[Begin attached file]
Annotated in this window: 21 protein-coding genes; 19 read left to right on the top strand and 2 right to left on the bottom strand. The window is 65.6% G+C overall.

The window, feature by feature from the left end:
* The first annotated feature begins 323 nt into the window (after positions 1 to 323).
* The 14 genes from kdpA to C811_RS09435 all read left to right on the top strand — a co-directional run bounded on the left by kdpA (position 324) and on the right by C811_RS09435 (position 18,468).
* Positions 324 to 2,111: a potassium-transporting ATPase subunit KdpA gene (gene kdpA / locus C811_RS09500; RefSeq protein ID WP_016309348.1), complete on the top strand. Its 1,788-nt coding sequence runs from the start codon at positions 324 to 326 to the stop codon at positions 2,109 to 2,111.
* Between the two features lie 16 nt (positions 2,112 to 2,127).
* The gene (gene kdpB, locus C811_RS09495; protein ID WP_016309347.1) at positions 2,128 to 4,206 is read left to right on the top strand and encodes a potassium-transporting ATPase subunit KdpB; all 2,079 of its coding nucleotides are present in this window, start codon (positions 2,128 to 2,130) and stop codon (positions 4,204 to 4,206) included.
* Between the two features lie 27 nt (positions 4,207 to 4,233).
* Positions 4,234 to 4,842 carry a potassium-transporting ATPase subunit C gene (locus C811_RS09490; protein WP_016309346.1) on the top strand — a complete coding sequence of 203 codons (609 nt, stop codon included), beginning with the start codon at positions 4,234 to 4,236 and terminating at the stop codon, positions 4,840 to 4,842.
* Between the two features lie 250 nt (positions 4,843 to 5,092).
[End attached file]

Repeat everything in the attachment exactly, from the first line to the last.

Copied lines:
Annotated in this window: 21 protein-coding genes; 19 read left to right on the top strand and 2 right to left on the bottom strand. The window is 65.6% G+C overall.

The window, feature by feature from the left end:
* The first annotated feature begins 323 nt into the window (after positions 1 to 323).
* The 14 genes from kdpA to C811_RS09435 all read left to right on the top strand — a co-directional run bounded on the left by kdpA (position 324) and on the right by C811_RS09435 (position 18,468).
* Positions 324 to 2,111: a potassium-transporting ATPase subunit KdpA gene (gene kdpA / locus C811_RS09500; RefSeq protein ID WP_016309348.1), complete on the top strand. Its 1,788-nt coding sequence runs from the start codon at positions 324 to 326 to the stop codon at positions 2,109 to 2,111.
* Between the two features lie 16 nt (positions 2,112 to 2,127).
* The gene (gene kdpB, locus C811_RS09495; protein ID WP_016309347.1) at positions 2,128 to 4,206 is read left to right on the top strand and encodes a potassium-transporting ATPase subunit KdpB; all 2,079 of its coding nucleotides are present in this window, start codon (positions 2,128 to 2,130) and stop codon (positions 4,204 to 4,206) included.
* Between the two features lie 27 nt (positions 4,207 to 4,233).
* Positions 4,234 to 4,842 carry a potassium-transporting ATPase subunit C gene (locus C811_RS09490; protein WP_016309346.1) on the top strand — a complete coding sequence of 203 codons (609 nt, stop codon included), beginning with the start codon at positions 4,234 to 4,236 and terminating at the stop codon, positions 4,840 to 4,842.
* Between the two features lie 250 nt (positions 4,843 to 5,092).